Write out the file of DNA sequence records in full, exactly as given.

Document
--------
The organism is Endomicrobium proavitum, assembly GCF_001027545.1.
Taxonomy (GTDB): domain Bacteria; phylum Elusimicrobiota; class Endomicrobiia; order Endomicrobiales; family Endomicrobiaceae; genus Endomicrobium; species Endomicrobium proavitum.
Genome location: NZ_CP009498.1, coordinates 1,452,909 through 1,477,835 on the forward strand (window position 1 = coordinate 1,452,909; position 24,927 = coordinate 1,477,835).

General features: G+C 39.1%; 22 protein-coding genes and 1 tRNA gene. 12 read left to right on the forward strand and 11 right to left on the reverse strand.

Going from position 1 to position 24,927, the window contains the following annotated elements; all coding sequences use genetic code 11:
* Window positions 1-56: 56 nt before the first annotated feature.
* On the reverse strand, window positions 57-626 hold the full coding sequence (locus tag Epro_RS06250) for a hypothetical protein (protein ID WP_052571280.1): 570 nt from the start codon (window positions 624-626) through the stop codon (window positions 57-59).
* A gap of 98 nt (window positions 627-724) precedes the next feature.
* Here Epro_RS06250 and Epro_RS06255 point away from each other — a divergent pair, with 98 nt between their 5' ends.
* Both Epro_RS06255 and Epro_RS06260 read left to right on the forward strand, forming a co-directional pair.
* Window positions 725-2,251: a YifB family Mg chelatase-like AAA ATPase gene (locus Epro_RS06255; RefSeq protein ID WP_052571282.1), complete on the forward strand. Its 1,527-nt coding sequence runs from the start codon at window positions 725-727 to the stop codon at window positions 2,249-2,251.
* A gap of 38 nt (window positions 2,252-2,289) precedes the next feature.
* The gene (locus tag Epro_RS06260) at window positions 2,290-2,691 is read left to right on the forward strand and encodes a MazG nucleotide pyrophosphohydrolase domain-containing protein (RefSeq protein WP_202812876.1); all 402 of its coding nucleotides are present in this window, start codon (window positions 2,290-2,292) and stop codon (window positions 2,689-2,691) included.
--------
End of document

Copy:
The organism is Endomicrobium proavitum, assembly GCF_001027545.1.
Taxonomy (GTDB): domain Bacteria; phylum Elusimicrobiota; class Endomicrobiia; order Endomicrobiales; family Endomicrobiaceae; genus Endomicrobium; species Endomicrobium proavitum.
Genome location: NZ_CP009498.1, coordinates 1,452,909 through 1,477,835 on the forward strand (window position 1 = coordinate 1,452,909; position 24,927 = coordinate 1,477,835).

General features: G+C 39.1%; 22 protein-coding genes and 1 tRNA gene. 12 read left to right on the forward strand and 11 right to left on the reverse strand.

Going from position 1 to position 24,927, the window contains the following annotated elements; all coding sequences use genetic code 11:
* Window positions 1-56: 56 nt before the first annotated feature.
* On the reverse strand, window positions 57-626 hold the full coding sequence (locus tag Epro_RS06250) for a hypothetical protein (protein ID WP_052571280.1): 570 nt from the start codon (window positions 624-626) through the stop codon (window positions 57-59).
* A gap of 98 nt (window positions 627-724) precedes the next feature.
* Here Epro_RS06250 and Epro_RS06255 point away from each other — a divergent pair, with 98 nt between their 5' ends.
* Both Epro_RS06255 and Epro_RS06260 read left to right on the forward strand, forming a co-directional pair.
* Window positions 725-2,251: a YifB family Mg chelatase-like AAA ATPase gene (locus Epro_RS06255; RefSeq protein ID WP_052571282.1), complete on the forward strand. Its 1,527-nt coding sequence runs from the start codon at window positions 725-727 to the stop codon at window positions 2,249-2,251.
* A gap of 38 nt (window positions 2,252-2,289) precedes the next feature.
* The gene (locus tag Epro_RS06260) at window positions 2,290-2,691 is read left to right on the forward strand and encodes a MazG nucleotide pyrophosphohydrolase domain-containing protein (RefSeq protein WP_202812876.1); all 402 of its coding nucleotides are present in this window, start codon (window positions 2,290-2,292) and stop codon (window positions 2,689-2,691) included.